This website is an interactive online database for gathering information about ancient maize samples that have been discovered in archaeological sites and other contexts throughout the Americas. One of the main goals of the site is to allow you, whether you are a casual visitor or an active maize researcher, to create maps showing the chronological distribution of maize data. These maps can be generated and viewed online using Google Maps and Google Earth. Another of our aims is to allow you to download data from our database and/or to contribute your own data by contacting us to let us know about new samples or about samples we may have missed. We are seeking feedback and encourage contributions.
You can begin by exploring the vast amount of maize data by country, by site, by individual sample or simply by mapping. Visualize the spread of domesticated maize from its homeland in western Mexico north as far as Canada and south to Chile and Argentina using the Maps page. You can create Google map overlays of the data that match your specific search criteria by selecting a geographic area and dragging a grey box over the map (“Area Selector Button”), or by selecting from the right column the types of samples, sites, and dating method you want to display. On the map page click “Generate Overlay” and the samples in your search will produce a map overlay that will appear on the Google Earth screen. Click on individual sites in the map and basic information about the site, the sample, and its age will appear on the screen. Slide the “Overlay Opacity” slider bar to the left and the overlay will become transparent, allowing you to zoom into the approximate site location and see the general setting in 3D on Google Earth.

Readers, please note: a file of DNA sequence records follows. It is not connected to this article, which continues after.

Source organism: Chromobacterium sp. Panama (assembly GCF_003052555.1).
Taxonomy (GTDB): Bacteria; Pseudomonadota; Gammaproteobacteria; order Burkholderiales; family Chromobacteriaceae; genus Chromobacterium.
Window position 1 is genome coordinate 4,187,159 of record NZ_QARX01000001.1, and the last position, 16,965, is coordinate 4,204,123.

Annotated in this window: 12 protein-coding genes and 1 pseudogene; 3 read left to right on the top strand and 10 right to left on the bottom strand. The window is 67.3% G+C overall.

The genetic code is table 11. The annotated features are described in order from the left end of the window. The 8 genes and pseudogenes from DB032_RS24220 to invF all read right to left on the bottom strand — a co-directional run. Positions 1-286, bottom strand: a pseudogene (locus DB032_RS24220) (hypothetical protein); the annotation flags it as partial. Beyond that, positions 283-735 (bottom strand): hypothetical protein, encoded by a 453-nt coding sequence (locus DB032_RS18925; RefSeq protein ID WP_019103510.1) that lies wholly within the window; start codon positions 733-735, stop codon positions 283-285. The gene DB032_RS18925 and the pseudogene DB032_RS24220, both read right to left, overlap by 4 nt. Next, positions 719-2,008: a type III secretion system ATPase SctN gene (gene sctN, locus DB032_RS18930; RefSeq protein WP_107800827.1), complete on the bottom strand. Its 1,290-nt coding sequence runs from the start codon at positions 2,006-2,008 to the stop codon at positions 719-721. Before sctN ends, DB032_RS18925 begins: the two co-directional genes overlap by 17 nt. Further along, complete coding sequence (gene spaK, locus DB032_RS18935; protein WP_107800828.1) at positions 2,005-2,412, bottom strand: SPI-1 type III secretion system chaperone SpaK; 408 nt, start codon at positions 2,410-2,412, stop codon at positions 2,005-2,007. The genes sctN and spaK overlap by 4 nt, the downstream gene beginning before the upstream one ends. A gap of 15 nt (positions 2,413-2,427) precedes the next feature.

Viewers who are familiar with the exact locations of particular and/or well-known sites may be surprised to see a site's location at some distance from where it ought to be. At the suggestion of archaeologists in several countries, we have "generalized" all site locations to within approximately 2.5 km of their actual coordinates. This has been done for the public view of the database in order to protect sites that may be vulnerable to looting and other unauthorized access, whether on public or private land. Please feel free to contact us if you spot a discrepancy or problem with any of the site locations in the database.
The database can be directly explored, examined, and exported in a number of ways. All samples have been organized into groups based on the method used to date the maize material (either directly dated or indirectly dated) and the type of maize material studied and dated (either macro-botanical or micro-botanical). In turn, Sites have been grouped into geographical areas that can be explored on the Locations page. Export your selected maize data as an Excel spreadsheet from any of the main pages. Read more about our project on the About page. Note: The spatial coordinates of sites are not included in the public view of the database, nor are they downloadable. For coordinate information please contact us.
Most recent update: January 25, 2015